The Sand Pebbles

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Categories: Classic Literature
Publisher: RosettaBooks | Date published: 12/09/2002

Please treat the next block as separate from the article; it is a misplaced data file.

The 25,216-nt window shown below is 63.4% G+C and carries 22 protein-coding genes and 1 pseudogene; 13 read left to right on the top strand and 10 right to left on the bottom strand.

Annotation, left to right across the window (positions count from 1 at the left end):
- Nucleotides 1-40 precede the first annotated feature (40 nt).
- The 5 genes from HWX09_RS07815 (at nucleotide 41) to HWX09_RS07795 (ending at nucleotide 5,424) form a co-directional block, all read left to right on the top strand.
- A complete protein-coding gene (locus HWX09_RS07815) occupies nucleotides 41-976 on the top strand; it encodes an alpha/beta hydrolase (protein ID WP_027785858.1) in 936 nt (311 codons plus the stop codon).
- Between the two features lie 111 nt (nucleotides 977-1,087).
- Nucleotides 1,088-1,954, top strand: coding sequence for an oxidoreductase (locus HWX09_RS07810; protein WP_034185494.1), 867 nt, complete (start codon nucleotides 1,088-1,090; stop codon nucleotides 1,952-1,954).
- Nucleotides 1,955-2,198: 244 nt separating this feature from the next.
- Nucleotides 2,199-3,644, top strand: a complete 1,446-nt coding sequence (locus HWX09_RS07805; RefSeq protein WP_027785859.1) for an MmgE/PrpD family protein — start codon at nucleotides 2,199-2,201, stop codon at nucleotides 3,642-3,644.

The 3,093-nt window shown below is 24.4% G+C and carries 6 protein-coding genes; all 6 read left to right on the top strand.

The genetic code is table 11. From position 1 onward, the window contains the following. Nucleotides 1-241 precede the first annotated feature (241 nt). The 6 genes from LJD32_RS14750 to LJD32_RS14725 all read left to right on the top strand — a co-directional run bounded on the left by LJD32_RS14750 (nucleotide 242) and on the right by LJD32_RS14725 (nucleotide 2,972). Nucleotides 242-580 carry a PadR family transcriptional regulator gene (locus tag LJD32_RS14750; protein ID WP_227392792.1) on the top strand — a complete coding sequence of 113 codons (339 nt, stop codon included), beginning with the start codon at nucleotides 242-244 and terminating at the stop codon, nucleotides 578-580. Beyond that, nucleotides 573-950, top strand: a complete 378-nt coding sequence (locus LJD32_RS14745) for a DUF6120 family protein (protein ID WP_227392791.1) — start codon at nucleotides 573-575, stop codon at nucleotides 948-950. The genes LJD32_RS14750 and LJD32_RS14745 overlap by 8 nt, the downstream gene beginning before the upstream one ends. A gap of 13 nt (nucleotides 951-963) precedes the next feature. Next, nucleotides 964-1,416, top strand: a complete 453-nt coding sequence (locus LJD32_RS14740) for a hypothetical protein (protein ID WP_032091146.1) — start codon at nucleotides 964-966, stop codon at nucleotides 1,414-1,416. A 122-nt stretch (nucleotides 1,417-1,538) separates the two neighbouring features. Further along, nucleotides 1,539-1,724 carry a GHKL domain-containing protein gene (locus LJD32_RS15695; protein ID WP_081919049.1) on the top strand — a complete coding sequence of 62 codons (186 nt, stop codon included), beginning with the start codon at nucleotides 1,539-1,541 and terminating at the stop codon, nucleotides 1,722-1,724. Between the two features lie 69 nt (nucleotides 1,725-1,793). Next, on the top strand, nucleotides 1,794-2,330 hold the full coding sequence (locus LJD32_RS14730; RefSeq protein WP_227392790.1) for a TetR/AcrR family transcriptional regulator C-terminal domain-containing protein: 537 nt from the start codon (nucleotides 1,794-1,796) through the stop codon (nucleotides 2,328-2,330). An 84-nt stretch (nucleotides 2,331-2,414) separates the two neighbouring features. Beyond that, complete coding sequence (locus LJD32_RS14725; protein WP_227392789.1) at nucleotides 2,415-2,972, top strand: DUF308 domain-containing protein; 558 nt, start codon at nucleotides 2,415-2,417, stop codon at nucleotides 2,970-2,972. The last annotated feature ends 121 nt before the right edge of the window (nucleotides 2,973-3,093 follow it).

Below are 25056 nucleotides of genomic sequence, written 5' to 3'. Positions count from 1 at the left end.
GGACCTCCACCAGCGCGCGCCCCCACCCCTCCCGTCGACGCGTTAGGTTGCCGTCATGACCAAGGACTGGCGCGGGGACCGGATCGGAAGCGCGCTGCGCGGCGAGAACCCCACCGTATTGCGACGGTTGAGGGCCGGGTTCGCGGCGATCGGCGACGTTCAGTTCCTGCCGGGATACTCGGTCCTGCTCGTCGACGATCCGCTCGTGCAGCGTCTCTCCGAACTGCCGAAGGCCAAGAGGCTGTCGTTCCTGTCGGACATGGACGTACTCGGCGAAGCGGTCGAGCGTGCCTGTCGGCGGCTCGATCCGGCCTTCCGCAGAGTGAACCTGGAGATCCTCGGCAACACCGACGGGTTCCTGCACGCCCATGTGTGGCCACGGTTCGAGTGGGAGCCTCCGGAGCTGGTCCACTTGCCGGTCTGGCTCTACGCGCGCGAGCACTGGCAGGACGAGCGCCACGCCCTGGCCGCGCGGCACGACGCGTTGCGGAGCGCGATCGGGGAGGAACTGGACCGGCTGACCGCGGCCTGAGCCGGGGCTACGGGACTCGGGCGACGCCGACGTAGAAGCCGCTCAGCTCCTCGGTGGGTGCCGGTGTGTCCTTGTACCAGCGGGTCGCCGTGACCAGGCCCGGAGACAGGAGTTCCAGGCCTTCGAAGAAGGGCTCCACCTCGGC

Literary theorist Georg Lukács complains in his seminal work, The Historical Novel, that the works of imaginative literature too often use history as a mere backdrop, a way for an author to decorate the story and characters. Lukács singles out Sir Walter Scott, English author of such works as Ivanhoe and the Waverly novels, as a notable exception. According to Lukács Scott's novels document, with painstaking verisimilitude, the character of the historical period in which the action is taking place, and, as a result, treat history as more than just mere scenery. One feels that Lukács might make a similar exception for Richard McKenna, whose award-winning 1962 novel, The Sand Pebbles, has often been compared to Scott's classic novels. Set aboard an American gunship patrolling the Yangtze river on the eve of revolution in China, The Sand Pebbles is rich in detail drawn from McKenna's meticulous research as well as his firsthand experiences of China as a member of the U.S. Navy. As a spirit of nationalism inspired by Chiang Kai-shek's leadership begins to sweep through China, the river gunship San Pablo is ordered to patrol the region and protect U.S. citizens. The crew of the ship is soon drawn into an international conflict as the Chinese Nationalists begin trying to expel the "foreign devils" from their shores. The conflict will not only illustrate the divide between east and west but also provoke a divide among the members of the crew itself. What The Sand Pebbles also has in common with the truly great historical novels of the past is that its wealth of regional and historical detail is never allowed to overwhelm the story or the characters. The protagonist of McKenna's novel is Jake Holman, a machinist aboard the San Pablo who has joined the Navy in order to avoid jail time. Fiercely independent, Jake remains something of a loner aboard the San Pablo, uncomfortable with Naval protocol and discipline. It is his rebellious spirit that animates much of McKenna's novel. His independent-mindedness chafes against military hierarchy, and helps ensure that he does not share his shipmates' disdain for the Chinese. Instead, he is fascinated with the culture and the people that surround him and develops emotional bonds that will prove difficult to manage when circumstances turn tumultuous and more dire. The perspective of The Sand Pebbles is therefore both panoramic and personal. Like Lawrence of Arabia, the great tension explored here is between the individual and the vast matrix of social and historical forces within which he finds himself. The Sand Pebbles was also made into a 1966 movie of the same name starring Steve McQueen.

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